keep telling you things. They are telling you that Mr George Bellows died too young. They are telling you that he was after something, that he was always after it.
There is still a few more weeks left to see the show (it finishes on 9th June). It wasn’t particularly busy either, meaning you can really take your time and examine each and every stunning, lustrous piece. Even if you are totally unfamiliar with the work of Bellows, go along. At the end of your visit, you might just have found yourself a new favourite artist.
Paul Cézanne, Woman with a Coffee Pot, c.1895
Gustave Courbet, The Woman in the Waves, 1868
Edgar Degas, The Ballet Scene, c.1876
Edouard Manet, The Garden of Pere Lathuille, 1879
Jules Breton, The Song of the Lark, 1884
Jean-Francois Millet, Churning Butter, n.d.
Winslow Homer, Rowing Home, 1890
NUDE OF THE WEEK: Edouard Manet, Olympia, 1863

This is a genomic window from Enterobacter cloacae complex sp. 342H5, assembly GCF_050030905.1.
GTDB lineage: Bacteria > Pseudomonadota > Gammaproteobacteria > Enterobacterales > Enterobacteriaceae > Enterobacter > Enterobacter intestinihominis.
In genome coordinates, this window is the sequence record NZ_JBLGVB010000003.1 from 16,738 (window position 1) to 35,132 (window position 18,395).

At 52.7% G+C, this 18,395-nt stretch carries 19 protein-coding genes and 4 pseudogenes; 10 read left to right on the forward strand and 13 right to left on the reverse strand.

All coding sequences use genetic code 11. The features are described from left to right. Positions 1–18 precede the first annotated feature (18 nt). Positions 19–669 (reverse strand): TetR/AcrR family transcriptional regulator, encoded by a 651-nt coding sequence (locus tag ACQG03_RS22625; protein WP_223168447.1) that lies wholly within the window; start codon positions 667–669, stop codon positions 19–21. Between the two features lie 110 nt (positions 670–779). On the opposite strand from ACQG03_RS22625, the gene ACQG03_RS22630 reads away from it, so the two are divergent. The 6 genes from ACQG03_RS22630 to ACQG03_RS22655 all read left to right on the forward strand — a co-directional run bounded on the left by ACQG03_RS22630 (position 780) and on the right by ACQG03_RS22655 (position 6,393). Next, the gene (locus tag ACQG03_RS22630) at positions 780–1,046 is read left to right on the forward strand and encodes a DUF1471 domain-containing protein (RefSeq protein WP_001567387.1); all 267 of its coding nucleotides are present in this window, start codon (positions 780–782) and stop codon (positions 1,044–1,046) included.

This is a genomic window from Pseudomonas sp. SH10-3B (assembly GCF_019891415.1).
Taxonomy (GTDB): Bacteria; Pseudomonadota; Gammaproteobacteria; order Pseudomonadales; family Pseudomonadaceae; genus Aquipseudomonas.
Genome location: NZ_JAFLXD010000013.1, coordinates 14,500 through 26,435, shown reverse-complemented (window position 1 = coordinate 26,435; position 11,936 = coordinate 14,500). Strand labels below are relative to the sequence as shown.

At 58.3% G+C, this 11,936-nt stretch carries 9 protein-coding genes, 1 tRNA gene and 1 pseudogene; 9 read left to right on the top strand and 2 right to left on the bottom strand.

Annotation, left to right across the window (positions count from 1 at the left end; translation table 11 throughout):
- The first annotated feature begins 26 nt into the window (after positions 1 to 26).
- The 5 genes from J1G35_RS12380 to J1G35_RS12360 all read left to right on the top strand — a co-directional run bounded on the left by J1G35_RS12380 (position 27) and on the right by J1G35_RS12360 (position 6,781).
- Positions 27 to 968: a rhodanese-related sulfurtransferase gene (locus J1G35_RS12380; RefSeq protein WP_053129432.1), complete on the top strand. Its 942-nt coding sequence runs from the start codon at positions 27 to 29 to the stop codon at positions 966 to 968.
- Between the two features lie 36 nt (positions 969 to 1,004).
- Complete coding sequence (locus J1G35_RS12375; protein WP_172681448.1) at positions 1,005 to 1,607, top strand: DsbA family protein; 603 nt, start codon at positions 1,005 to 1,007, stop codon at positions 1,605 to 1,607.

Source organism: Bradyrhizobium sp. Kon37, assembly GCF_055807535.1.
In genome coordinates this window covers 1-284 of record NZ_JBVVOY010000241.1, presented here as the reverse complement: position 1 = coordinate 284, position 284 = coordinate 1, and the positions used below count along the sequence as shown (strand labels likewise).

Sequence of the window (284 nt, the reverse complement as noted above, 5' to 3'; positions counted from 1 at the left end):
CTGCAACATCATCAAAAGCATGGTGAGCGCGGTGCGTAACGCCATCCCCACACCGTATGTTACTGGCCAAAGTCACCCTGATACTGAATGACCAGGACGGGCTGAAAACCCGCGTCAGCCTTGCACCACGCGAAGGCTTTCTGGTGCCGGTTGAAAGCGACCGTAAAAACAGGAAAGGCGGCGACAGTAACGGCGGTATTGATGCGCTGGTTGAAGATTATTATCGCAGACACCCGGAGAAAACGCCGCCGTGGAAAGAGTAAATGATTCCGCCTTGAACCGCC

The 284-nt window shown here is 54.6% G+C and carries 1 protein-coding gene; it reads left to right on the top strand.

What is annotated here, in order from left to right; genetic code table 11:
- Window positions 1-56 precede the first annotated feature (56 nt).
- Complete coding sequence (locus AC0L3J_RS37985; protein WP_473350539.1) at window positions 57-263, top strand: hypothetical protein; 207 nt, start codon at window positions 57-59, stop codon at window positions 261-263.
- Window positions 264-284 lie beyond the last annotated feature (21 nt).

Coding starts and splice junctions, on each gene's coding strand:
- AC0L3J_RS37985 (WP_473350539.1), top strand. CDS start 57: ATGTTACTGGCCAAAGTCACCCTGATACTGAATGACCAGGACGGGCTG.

Hooray, it’s everyone’s favourite prostitute! And for anyone who hasn’t come across this painting before and thinks I’m being a bit harsh with assuming our Olympia is a lady of the night, as they say, the painting is full of symbols representing the trade, such as the black cat at the foot of the bed. The ribbon tied into a bow around the girl’s neck and the exotic fabrics and jewellery adorning her figure also identify her as a courtesan (the name Olympia was also commonly associated with prostitution in Paris during the time). Olympia was understandably considered to be a highly controversial piece when exhibited at the 1865 Paris Salon, with the girl’s unashamed gaze aimed directly at the viewer - likely to be a customer! - being specifically noted as an element of scandal. The model for Olympia, Victoria Meurent, was used frequently as an artist’s model by Manet, and also posed for his famous piece Le dejeuner sur i’herbe.